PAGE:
Jeanette Vizguerra Named One of Time’s 100 Most Influential People as She Remains in Sanctuary

Denver, CO – More than two months have passed since Jeanette Vizguerra, an undocumented mother and immigrant rights activist, entered into sanctuary at the First Unitarian Society in Denver.

Jeanette Vizguerra: Life in Sanctuary from Unicorn Riot on Vimeo.

On Wednesday, February 15, 2017, Vizguerra decided to skip a scheduled check-in with her Immigration and Customs Enforcement (ICE) Officer because she had a strong feeling that her stay of living in the United States would be denied.

Her feeling turned out to be correct because later that day, her lawyer informed her that her stay had indeed been denied, and therefore her deportation was looming.

Vizguerra, who has been living and working in Denver for over 20 years, has three children who were born in the United States and one child born in Mexico. Even so, since that Wednesday, she has been living on the church grounds 24 hours a day, 7 days a week, while her children remain at home.

On Thursday, April 20, 2017, Vizguerra was revealed as one of Time Magazine’s “100 Most Influential People” of 2017.

Although she is influential and well-known internationally for her activism, her experiences as an undocumented immigrant in the United States are all-too-common.

But, we came here, it was a lot of work. When you start out in a different place, you start from zero. But from the first year, when [my husband and I] started working, the IRS assigns you an ITIN number (Individual Taxpayer Identification Number), which is for paying taxes, and is not a social security number for you to use to work. But it is for you to declare your taxes.


This department is part of the government, the IRS, and if you are given this number, it is because they know that you are undocumented. It doesn’t matter where you are from, you’re undocumented. They don’t want undocumented people here, but they want our money.” – Jeanette Vizguerra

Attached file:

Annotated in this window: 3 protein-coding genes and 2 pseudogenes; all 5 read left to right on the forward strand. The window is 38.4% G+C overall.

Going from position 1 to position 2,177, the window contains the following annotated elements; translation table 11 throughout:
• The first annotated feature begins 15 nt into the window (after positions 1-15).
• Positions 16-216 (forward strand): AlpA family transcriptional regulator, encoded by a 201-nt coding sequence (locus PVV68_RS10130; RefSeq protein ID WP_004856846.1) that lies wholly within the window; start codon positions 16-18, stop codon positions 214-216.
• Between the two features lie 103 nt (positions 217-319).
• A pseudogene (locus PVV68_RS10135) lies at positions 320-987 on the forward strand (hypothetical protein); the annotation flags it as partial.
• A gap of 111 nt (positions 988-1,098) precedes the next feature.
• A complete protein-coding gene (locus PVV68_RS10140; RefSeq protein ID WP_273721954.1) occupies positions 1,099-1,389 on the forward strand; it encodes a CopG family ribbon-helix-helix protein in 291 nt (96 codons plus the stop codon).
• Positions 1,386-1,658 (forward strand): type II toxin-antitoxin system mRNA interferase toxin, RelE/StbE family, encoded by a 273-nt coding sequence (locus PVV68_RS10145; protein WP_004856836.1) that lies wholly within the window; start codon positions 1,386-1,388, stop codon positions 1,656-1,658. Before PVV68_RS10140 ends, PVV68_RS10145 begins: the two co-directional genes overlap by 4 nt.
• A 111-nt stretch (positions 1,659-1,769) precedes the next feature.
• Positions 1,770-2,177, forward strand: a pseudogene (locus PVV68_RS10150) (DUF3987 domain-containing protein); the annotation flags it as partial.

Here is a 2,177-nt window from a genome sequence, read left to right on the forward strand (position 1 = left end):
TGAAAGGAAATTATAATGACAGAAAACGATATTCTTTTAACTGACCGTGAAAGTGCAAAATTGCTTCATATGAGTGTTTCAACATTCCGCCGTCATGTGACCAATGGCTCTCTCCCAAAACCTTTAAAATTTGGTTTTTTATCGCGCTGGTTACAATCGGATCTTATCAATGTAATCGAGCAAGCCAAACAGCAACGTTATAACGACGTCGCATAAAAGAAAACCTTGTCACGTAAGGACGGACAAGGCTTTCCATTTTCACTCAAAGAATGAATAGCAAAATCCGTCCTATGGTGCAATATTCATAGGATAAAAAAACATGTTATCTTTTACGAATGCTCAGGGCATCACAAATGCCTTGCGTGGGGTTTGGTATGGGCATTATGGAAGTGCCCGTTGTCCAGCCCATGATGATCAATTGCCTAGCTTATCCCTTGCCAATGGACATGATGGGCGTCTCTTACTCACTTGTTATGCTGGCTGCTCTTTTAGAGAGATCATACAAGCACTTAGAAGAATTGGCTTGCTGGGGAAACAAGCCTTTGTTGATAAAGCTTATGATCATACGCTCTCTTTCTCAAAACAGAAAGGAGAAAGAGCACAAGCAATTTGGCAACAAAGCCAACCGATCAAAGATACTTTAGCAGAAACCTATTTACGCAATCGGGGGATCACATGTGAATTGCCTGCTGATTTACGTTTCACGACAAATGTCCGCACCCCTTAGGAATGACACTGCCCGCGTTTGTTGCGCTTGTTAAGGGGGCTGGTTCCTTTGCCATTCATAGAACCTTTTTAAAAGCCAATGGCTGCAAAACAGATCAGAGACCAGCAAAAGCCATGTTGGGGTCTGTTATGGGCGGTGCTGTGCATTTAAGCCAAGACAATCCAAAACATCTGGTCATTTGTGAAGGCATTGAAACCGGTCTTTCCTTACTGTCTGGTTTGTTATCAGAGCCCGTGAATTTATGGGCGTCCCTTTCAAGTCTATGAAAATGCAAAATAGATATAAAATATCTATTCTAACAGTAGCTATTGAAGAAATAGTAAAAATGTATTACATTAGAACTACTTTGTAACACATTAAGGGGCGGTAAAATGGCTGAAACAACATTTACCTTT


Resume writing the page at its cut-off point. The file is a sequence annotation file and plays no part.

In fact, the estimated collective tax payments of all undocumented immigrants in this country is $11.74 billion a year in state and local taxes.

On top of those billions in revenue, the U.S. Congress passed a law in 2007 which requires ICE to maintain at least 34,000 detention beds at any given time in order to receive $2 billion a year in federal funding.

In 2012, 90 percent of the beds in the 21 largest detention facilities–including the center in Aurora, CO–were administered by private prison operators, and in 2016, at least 70 percent of immigrant detainees in the U.S. were held in facilities that were owned or operated by private prison corporations.

Vizguerra is not the only individual living in sanctuary in Denver. On December 7, 2016, Ingrid Encalada Latorre claimed sanctuary at University Park’s Mountain View Friends Meeting, which makes her sanctuary stay over four months long.

In the Colorado immigrant community, there are many who are facing detention and/or deportation, including Maria de Jesus Jimenez Sanchez, who has lived and worked in Colorado for almost 20 years. She was detained about a week ago and was sent to the El Paso Processing Center in Texas where she faces deportation.

Gustavo Garcia Noriega is at risk for detention and deportation back to Mexico. His previous stay of deportation has expired and ICE has scheduled him to check in on Wednesday, April 26, 2017. The American Friends Service Committee (AFSC) and Coloradans For Immigrant Rights have organized a rally, at his request, outside of the building where he must check in.

Many undocumented immigrants across the country are now at higher risk of detention and deportation since Trump was elected. Not even three weeks after he was sworn in, nearly 700 undocumented immigrants were detained. On April 17, Juan Manuel Montes, a “DREAMer” who was protected under the Deferred Action for Childhood Arrivals (DACA), was deported. He is the first case of a DREAMer with protected status to be deported. Homeland Security originally stated that his status had expired in 2015, however has since confirmed that he was under protected status until 2018.

Below is our interview video with Vizguerra from February 18, 2017. She talks about why she and her family had to migrate from Mexico to the United States, and about crossing the border twice. She also analyzes and illuminates the United State’s immigration policies and system.

Watch the video on our website, on Vimeo, or on YouTube.

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Previous Unicorn Riot coverage of immigration and the border crisis: